So that is the first area of discomfort I have. Exploitation of workers and people. Is it the game’s fault? I don’t think so. They are trying to create a management game using a particular time period and travelling to the New World for resources was very much a big thing in the history of that time. Maybe what makes me uneasy is how easy it was for me to find the most efficient solution to a problem being the creation of islands that were completely slums, with people being given exactly what they need to live there, but nothing to make them happy, because that would take away from my bottom line or reduce the number of workers that commute to make my wealthier islands work. You know, the islands where people’s every whim and fancy is met, with no expense spared on making things beautiful and aesthetically pleasing. The place with no poor people around.
This one took a lot more tackling for me to get through and I only realised part of it when I was on a holiday. Have you ever thought about the foods you eat and how they are made? Not long ago, I went to a crocodile farm, thinking it was a place to see crocodiles and learn more about these big, beautiful creatures. Instead, the place was selling crocodile skin handbags, wallets, skulls and all sorts of pies and dishes with crocodile meat. Yes there was a learning experience with a tour to discuss the creatures, but it was a window into a side of life that I don’t really think too much about as someone who calls a city home.
At this farm, crocodiles are raised in the thousands for their leather and meat. The place is clean and seeing so many crocs in one place is quite something. But knowing that just 50 meters away was a place to kill and skin and slaughter the animals gave the entire journey a pretty different tone after our last stop, which was a zoo slash rehabilitation area for injured wildlife.
It got me to thinking about how I found the whole thing repulsive, but surely the same or worse is happening wherever the other meats I eat were coming from? Why was I fine with cows and chickens being killed for me to eat them, but I was drawing a line at crocodiles?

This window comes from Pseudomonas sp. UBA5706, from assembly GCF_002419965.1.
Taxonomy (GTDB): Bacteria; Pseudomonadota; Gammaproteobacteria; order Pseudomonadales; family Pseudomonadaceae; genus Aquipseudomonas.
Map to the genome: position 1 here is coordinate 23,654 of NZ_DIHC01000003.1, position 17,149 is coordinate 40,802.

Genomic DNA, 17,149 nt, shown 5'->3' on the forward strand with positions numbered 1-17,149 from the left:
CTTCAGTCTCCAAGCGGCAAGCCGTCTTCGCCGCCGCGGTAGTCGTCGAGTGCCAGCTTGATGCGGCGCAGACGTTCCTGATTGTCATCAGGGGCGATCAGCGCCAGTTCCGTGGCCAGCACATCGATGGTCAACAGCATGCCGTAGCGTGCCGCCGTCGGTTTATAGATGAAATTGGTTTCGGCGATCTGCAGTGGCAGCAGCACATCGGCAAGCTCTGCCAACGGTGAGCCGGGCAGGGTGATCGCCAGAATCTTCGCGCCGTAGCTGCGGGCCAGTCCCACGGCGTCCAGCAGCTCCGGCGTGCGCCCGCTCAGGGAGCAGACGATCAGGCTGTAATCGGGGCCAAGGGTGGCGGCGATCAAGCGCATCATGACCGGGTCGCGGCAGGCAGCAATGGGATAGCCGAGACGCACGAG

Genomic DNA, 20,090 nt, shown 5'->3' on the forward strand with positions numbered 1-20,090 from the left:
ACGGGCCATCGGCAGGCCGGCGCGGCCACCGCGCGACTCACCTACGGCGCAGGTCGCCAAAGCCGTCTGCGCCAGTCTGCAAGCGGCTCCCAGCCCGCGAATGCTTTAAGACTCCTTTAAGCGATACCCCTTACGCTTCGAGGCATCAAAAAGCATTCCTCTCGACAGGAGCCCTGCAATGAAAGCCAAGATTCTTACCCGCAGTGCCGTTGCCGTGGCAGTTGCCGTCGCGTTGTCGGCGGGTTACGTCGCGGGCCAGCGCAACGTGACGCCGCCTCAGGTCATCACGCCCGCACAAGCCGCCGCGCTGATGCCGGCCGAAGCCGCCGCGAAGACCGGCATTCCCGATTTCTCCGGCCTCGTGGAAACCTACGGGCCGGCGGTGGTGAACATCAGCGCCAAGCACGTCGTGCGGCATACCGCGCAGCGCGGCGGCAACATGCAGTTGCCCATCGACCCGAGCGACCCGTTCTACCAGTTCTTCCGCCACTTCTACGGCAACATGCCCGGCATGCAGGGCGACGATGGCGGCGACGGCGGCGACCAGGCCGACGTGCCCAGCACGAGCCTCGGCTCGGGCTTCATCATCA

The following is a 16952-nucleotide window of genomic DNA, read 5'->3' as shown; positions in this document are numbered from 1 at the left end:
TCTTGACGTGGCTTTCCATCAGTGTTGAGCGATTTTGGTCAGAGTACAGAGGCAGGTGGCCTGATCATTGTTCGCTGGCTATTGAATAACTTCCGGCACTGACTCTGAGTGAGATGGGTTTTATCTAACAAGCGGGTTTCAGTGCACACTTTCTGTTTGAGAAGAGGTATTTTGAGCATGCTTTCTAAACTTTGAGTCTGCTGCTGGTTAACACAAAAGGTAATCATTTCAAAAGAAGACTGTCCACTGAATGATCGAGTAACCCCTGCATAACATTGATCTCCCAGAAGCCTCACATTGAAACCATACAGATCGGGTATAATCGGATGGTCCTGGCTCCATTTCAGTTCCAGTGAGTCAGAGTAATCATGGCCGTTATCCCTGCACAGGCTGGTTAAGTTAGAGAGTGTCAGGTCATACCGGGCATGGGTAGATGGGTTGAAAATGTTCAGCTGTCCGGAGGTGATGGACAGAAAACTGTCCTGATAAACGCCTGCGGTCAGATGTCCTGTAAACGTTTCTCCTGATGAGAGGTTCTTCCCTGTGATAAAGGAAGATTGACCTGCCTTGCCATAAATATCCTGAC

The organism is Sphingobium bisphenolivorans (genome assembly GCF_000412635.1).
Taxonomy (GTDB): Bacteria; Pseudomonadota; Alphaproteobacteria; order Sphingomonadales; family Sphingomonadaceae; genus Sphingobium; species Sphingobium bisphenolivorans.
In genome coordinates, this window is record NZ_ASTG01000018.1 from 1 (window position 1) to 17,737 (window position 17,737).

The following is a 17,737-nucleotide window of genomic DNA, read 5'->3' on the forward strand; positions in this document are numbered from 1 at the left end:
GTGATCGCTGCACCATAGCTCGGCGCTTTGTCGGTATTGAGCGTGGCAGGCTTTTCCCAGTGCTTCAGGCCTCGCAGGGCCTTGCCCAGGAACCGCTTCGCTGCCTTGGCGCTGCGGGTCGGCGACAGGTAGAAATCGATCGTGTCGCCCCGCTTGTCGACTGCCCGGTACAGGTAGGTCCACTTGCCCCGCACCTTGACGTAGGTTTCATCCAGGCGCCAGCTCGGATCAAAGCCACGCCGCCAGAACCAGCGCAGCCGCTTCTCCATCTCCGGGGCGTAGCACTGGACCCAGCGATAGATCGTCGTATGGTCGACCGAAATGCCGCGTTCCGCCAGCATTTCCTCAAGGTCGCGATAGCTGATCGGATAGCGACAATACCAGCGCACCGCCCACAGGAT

If you are wondering what this has to do with Anno 1800, there was an area added to the game a while back that I hardly spend time in. You see, one DLC sends you to the arctic to hunt down and hopefully rescue an expedition to the area. In the bitter cold there, your workers turn to local resources to beat the temperatures. Which means you have to start killing seals and whales. I feel like the developers have an idea of how the killing of these animals is a delicate topic to some players. The seal building, which gives you skins to make warmer clothes has one line that the NPC can say when you click on the building. The NPC says something along the lines of “you might want to look away”, presumably as a seal gets clubbed to death to take its pelt.
Whaling and seal killing have never sat well with me, despite how nice sea shanties are right now. Having to build these in the game to proceed in the area and develop better workers made me stop playing Anno 1800 at one point, and eventually I went back, tried to convince myself they were all virtual animals… and build a small island to get exactly how many resources I needed for to keep my people in the icy climes working and happy.
Considering I play the game to stop thinking about the real world and its problems, Anno 2070 lets me build on the moon; get everyone free, clean energy and work to stop the polar ice caps from disappearing is quite a lot more soothing. Its empowering, without me thinking of the exploitation of people and resources… or how easy it is to recreate the same systems. I’m not even sure what the answer is for these games, but at least I know now why I get an unpleasant twinge at times.